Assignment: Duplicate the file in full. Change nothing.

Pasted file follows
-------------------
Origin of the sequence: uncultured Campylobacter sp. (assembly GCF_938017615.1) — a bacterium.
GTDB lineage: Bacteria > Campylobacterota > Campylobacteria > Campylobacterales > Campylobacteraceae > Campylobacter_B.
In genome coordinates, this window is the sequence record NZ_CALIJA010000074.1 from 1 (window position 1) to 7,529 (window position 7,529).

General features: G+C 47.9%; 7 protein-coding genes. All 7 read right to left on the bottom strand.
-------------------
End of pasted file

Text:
Origin of the sequence: uncultured Campylobacter sp. (assembly GCF_938017615.1) — a bacterium.
GTDB lineage: Bacteria > Campylobacterota > Campylobacteria > Campylobacterales > Campylobacteraceae > Campylobacter_B.
In genome coordinates, this window is the sequence record NZ_CALIJA010000074.1 from 1 (window position 1) to 7,529 (window position 7,529).

General features: G+C 47.9%; 7 protein-coding genes. All 7 read right to left on the bottom strand.